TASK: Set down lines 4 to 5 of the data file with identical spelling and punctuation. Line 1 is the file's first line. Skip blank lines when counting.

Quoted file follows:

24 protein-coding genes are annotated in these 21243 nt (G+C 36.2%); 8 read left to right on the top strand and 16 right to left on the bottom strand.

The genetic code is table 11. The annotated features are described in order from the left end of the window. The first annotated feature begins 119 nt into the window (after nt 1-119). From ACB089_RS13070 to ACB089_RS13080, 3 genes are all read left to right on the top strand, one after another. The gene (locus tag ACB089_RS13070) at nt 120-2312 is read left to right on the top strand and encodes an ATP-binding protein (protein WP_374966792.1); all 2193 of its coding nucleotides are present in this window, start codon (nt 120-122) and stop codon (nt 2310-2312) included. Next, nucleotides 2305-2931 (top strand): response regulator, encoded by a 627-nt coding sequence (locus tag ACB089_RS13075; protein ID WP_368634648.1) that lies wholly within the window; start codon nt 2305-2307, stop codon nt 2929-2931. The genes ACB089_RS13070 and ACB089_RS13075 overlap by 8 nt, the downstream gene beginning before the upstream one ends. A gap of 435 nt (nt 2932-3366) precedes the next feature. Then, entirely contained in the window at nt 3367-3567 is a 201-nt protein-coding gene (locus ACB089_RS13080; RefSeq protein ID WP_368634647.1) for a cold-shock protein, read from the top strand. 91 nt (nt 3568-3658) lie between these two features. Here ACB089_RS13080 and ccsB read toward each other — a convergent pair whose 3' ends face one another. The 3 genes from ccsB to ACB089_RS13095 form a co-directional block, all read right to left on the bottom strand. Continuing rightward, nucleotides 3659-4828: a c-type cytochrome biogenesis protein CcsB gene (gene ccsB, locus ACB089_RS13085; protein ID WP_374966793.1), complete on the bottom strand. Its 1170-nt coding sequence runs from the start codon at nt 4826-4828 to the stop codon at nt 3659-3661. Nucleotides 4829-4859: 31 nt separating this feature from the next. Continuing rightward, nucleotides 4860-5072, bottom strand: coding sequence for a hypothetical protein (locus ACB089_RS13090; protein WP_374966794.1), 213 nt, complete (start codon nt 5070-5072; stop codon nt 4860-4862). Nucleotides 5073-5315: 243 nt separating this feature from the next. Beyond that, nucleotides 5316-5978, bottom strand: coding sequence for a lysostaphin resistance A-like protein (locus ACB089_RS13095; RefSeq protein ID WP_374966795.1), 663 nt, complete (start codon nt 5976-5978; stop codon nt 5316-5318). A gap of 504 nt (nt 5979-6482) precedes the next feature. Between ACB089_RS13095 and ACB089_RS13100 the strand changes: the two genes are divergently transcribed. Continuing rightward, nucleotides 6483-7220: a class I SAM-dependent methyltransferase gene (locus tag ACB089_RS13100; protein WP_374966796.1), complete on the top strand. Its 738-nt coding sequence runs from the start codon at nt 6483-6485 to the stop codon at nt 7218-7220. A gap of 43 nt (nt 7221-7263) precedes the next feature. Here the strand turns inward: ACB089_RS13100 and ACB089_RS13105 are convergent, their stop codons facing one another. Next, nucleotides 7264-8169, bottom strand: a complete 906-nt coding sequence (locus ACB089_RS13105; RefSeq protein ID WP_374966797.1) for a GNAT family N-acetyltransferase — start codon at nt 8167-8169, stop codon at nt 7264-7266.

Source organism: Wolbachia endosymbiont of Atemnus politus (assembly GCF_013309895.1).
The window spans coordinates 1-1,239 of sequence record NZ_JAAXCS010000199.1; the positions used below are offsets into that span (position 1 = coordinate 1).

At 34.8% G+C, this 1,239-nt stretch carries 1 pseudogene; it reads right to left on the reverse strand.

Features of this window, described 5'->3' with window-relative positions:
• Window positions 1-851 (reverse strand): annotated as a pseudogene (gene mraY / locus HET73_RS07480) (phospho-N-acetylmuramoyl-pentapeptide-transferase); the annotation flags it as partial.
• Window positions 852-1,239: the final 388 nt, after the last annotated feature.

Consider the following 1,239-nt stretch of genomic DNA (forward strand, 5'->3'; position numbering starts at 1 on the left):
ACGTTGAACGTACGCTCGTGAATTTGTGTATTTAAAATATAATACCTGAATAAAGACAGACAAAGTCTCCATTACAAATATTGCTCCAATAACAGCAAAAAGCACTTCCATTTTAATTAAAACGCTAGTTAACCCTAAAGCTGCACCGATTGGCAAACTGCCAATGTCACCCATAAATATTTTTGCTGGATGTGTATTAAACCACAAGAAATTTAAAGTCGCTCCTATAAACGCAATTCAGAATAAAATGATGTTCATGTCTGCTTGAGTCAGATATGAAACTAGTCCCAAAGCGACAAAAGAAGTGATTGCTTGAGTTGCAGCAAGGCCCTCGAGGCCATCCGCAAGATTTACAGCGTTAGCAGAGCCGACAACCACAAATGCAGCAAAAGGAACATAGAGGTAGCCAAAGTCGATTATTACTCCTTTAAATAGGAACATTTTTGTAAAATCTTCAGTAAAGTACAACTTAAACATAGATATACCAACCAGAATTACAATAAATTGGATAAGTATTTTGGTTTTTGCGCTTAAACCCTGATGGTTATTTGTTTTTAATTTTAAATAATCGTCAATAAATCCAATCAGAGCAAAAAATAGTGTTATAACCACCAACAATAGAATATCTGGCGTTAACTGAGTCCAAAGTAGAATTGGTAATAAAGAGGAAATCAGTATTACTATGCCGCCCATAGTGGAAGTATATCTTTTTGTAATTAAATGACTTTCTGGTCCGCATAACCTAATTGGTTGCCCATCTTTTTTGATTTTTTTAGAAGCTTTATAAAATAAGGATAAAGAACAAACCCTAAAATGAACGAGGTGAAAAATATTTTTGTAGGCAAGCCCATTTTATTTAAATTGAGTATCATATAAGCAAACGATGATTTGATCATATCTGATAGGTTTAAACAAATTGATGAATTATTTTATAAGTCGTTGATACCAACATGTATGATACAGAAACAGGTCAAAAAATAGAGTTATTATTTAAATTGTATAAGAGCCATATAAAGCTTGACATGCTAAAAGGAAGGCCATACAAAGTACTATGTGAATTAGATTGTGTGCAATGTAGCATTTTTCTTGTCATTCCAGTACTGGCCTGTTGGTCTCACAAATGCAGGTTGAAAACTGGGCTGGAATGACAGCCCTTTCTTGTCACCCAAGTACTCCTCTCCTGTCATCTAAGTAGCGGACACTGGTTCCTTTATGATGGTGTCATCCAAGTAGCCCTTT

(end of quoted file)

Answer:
The window spans coordinates 1-1,239 of sequence record NZ_JAAXCS010000199.1; the positions used below are offsets into that span (position 1 = coordinate 1).

At 34.8% G+C, this 1,239-nt stretch carries 1 pseudogene; it reads right to left on the reverse strand.